Where the scraped personal data is not a material component of the training dataset, it is unclear whether the breach of such other laws through scraping would alone be likely to result in significant separate UK GDPR fines (which can theoretically be up to £17.5 million or 4% of the worldwide turnover).[7] In the past the ICO has stated that, while processing personal data in breach of other legislation (including copyright) would involve unlawful processing under the GDPR, this does not mean that the ICO can “pursue allegations which are primarily about breaches of copyright, financial regulations or other laws outside [the ICO’s] remit and expertise as data protection regulator”.[8] However, this particular guidance does not entirely address the question of whether it would be within the remit and expertise of the ICO (or whether the ICO would be willing) to assess infringements of other laws as part of its pursuit of allegations which are primarily about breaches of the UK GDPR and whether the ICO could then find an infringement of the UK GDPR solely on the basis that another law was infringed in connection with the processing of personal data. In any case, data subjects might seek to exercise their UK GDPR rights in relation to the processing of their personal data resulting from such web scraping.

b)What constitutes a lawful basis for collection of GenAI training data?

The ICO has concluded that five of the six lawful bases set out under Article 6(1) UK GDPR (including consent of individuals) are unlikely to be available for training GenAI on web-scraped data. The question then turns to whether the remaining lawful basis, i.e., legitimate interests, is a valid basis for training GenAI models on web-scraped data.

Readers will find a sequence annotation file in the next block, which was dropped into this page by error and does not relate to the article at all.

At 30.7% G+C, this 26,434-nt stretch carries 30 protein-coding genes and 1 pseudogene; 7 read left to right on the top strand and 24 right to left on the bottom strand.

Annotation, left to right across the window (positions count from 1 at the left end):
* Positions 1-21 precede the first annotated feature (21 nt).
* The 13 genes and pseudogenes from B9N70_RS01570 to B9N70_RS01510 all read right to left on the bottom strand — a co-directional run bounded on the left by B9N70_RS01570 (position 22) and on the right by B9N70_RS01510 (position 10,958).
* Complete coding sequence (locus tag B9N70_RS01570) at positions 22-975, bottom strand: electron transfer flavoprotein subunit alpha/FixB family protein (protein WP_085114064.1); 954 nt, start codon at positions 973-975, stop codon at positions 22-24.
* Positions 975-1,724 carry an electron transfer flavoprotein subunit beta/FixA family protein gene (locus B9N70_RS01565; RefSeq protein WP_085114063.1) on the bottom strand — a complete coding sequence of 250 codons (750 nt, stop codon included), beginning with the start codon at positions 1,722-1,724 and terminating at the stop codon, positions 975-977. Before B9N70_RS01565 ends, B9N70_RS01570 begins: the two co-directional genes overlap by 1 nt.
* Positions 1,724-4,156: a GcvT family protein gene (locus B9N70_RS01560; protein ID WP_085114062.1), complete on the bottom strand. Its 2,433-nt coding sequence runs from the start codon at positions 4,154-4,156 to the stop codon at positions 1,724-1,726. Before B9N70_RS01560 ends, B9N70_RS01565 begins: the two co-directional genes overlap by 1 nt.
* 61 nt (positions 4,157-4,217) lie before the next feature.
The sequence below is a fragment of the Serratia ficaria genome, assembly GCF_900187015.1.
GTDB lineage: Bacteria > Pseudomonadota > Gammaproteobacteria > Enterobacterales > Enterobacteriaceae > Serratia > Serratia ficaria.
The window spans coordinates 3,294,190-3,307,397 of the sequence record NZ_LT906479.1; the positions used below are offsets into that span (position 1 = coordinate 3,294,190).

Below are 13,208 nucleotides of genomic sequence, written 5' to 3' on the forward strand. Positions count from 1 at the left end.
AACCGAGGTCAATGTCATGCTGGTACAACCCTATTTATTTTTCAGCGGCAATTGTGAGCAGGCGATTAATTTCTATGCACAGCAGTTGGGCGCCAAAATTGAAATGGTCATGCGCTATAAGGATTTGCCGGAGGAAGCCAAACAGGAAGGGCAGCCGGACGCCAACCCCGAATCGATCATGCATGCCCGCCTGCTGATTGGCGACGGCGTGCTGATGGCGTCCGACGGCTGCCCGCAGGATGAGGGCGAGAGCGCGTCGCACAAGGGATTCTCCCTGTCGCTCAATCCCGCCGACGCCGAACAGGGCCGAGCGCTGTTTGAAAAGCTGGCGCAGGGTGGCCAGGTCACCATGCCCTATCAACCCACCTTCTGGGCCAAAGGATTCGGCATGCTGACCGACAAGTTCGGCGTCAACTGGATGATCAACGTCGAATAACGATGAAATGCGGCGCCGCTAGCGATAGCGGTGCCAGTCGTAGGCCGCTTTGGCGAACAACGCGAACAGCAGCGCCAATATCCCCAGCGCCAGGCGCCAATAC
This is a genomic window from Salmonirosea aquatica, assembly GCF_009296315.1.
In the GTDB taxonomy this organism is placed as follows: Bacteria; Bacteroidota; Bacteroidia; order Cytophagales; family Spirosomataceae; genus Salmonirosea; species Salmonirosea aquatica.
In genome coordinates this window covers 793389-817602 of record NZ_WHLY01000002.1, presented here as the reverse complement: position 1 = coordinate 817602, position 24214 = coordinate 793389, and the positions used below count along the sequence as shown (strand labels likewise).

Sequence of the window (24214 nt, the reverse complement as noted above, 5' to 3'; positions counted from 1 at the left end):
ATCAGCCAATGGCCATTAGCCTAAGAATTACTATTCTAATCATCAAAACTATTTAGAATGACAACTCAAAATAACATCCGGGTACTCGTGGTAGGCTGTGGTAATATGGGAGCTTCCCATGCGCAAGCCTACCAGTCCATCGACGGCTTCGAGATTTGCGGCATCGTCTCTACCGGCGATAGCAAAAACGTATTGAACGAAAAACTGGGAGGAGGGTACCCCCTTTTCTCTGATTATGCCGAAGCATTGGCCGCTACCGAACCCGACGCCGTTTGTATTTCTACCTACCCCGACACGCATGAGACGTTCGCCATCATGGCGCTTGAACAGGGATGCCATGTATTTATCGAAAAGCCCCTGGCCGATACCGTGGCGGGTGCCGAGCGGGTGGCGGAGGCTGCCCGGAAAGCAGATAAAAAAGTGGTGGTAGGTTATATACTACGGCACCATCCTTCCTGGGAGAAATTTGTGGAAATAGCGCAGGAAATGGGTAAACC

In short – the ICO has concluded that legitimate interests can be a lawful basis for this activity, but only where the AI developer has taken their legal obligations seriously and, in particular, where the three-part legitimate interests test is satisfied. In relation to this test, the ICO notes:[9]

  1. Legitimate interest.  Although there are many potential downstream use cases for a model, GenAI developers need to frame the legitimate interest in a “specific, rather than an open-ended way.” Such legitimate interest could be, for example, a business interest in developing a model and deploying it for commercial gain.
  2. Necessity.  The ICO acknowledges that, at present, most GenAI training is only possible using the volume of data obtained though large-scale web scraping – and so it is arguable that web-scraping is necessary to achieve the intended purpose set out above.